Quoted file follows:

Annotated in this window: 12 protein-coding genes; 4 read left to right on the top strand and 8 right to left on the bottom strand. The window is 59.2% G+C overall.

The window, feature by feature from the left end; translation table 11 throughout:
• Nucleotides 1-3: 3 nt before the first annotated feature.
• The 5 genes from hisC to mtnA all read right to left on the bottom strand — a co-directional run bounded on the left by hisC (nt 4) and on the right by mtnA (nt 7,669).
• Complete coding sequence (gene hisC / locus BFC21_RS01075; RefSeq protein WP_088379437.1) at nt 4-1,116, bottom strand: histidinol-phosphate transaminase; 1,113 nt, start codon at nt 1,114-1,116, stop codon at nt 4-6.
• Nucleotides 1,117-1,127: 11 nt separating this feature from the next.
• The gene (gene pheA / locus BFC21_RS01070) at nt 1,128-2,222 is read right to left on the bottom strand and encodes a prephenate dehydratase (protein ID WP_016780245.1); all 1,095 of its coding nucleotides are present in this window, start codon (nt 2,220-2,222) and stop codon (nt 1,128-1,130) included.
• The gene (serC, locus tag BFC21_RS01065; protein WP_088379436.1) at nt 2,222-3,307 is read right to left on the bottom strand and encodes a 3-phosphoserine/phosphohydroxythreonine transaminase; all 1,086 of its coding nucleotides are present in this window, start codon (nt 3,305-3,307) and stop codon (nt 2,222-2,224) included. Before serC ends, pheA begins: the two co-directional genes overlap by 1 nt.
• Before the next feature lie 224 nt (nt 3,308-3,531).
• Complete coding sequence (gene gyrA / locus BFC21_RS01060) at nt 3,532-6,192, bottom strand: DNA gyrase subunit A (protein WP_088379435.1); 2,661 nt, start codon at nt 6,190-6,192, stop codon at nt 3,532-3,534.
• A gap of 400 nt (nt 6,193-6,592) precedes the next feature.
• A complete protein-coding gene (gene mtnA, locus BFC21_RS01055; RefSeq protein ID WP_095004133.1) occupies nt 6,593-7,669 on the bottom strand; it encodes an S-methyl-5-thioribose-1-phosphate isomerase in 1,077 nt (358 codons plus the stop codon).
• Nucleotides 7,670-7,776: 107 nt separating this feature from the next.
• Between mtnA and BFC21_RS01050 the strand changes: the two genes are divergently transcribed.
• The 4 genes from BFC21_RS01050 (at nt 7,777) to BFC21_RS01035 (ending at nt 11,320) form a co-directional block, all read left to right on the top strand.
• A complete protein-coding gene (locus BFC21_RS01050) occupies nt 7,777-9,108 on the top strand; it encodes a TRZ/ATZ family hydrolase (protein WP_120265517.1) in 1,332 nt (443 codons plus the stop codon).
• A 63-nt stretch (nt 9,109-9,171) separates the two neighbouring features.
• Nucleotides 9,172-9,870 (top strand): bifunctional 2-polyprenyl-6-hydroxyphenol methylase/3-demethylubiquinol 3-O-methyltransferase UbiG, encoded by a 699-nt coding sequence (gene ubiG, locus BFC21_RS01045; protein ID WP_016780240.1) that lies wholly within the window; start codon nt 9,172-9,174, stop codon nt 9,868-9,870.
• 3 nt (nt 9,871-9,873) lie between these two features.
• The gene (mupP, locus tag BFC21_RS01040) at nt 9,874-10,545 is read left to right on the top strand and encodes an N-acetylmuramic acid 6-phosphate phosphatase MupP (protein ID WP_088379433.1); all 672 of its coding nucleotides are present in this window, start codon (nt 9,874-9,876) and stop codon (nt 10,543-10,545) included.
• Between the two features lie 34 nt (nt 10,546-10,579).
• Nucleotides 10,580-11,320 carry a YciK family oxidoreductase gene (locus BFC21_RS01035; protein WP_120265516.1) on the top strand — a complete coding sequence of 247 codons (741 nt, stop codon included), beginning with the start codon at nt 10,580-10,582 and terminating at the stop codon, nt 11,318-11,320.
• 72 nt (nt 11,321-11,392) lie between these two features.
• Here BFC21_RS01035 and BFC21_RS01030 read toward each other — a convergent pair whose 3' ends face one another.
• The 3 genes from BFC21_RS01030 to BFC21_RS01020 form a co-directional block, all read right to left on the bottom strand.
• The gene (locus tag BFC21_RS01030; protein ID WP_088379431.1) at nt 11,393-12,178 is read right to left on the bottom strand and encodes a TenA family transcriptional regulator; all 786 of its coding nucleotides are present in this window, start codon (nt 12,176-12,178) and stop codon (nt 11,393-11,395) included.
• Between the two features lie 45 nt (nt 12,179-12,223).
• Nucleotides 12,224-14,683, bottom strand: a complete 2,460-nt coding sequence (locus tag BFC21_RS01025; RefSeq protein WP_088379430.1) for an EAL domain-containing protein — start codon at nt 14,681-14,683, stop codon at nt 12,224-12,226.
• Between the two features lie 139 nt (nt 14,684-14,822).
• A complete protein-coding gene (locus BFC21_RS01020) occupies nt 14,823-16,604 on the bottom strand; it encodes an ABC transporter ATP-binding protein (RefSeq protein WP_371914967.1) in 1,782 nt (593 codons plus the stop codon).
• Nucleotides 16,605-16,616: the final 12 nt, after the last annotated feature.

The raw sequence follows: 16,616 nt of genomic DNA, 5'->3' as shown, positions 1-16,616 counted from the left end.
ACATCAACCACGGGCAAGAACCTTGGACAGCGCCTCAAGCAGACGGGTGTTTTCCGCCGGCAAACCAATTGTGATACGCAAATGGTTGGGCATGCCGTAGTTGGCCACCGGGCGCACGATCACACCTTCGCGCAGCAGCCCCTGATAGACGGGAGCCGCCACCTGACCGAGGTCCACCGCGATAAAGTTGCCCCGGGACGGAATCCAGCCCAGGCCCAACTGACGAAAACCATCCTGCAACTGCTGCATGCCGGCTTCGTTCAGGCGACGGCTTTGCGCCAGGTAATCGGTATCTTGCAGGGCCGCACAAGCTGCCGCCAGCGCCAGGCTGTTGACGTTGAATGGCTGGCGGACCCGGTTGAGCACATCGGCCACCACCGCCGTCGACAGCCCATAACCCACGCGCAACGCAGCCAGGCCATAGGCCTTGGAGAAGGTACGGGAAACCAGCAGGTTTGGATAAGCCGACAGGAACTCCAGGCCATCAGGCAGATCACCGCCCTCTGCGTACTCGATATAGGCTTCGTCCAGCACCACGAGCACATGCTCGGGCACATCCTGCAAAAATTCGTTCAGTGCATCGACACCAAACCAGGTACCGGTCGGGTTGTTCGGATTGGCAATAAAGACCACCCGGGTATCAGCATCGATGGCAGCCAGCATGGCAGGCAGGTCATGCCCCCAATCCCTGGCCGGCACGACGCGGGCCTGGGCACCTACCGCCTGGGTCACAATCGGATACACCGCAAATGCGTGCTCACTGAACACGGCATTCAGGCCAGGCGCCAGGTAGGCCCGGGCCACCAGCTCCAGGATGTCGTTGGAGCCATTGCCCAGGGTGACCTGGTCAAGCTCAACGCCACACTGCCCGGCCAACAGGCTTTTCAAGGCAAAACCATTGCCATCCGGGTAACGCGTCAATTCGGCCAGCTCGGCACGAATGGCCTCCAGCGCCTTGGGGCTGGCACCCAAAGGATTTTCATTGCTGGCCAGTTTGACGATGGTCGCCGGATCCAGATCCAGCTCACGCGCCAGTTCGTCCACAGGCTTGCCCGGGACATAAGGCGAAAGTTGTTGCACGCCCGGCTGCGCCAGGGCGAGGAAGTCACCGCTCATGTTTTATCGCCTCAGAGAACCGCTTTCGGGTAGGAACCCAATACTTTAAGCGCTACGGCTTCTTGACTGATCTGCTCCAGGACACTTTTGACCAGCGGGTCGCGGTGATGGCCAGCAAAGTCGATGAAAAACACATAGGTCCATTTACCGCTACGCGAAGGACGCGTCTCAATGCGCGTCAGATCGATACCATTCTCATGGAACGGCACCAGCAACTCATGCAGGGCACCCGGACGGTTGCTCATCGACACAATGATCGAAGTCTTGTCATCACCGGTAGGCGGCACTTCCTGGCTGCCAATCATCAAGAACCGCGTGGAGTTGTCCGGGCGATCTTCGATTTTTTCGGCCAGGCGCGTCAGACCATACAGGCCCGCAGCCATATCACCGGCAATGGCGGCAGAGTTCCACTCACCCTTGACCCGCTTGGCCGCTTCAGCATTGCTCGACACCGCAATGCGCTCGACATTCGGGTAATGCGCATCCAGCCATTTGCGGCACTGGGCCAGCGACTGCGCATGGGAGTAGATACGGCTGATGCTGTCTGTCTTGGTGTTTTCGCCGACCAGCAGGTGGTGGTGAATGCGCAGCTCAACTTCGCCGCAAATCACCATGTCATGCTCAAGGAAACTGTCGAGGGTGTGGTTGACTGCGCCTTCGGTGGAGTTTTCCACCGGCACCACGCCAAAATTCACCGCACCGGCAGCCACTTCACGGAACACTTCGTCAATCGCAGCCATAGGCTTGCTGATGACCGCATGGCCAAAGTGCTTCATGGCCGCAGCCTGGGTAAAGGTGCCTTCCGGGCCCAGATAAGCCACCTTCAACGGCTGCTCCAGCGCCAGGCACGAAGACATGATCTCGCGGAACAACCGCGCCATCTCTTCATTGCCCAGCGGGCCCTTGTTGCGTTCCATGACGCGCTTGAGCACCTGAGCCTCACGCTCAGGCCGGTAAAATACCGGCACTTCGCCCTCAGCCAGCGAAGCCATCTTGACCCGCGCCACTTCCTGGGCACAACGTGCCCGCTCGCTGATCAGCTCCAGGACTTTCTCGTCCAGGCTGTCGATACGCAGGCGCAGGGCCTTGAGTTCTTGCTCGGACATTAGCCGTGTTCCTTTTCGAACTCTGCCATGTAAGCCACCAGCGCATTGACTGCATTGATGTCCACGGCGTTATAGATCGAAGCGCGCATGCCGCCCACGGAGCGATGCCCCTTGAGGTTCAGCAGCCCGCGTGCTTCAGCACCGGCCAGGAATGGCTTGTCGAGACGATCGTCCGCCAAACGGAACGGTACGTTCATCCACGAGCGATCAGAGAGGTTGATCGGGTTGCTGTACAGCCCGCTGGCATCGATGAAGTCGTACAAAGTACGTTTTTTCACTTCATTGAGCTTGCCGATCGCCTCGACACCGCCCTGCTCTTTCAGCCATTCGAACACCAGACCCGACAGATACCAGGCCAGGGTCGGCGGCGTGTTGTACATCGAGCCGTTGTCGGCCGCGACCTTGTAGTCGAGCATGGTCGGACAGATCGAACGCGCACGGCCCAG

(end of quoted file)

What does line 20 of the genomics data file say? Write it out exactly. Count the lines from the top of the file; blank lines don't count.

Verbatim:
• The gene (mupP, locus tag BFC21_RS01040) at nt 9,874-10,545 is read left to right on the top strand and encodes an N-acetylmuramic acid 6-phosphate phosphatase MupP (protein ID WP_088379433.1); all 672 of its coding nucleotides are present in this window, start codon (nt 9,874-9,876) and stop codon (nt 10,543-10,545) included.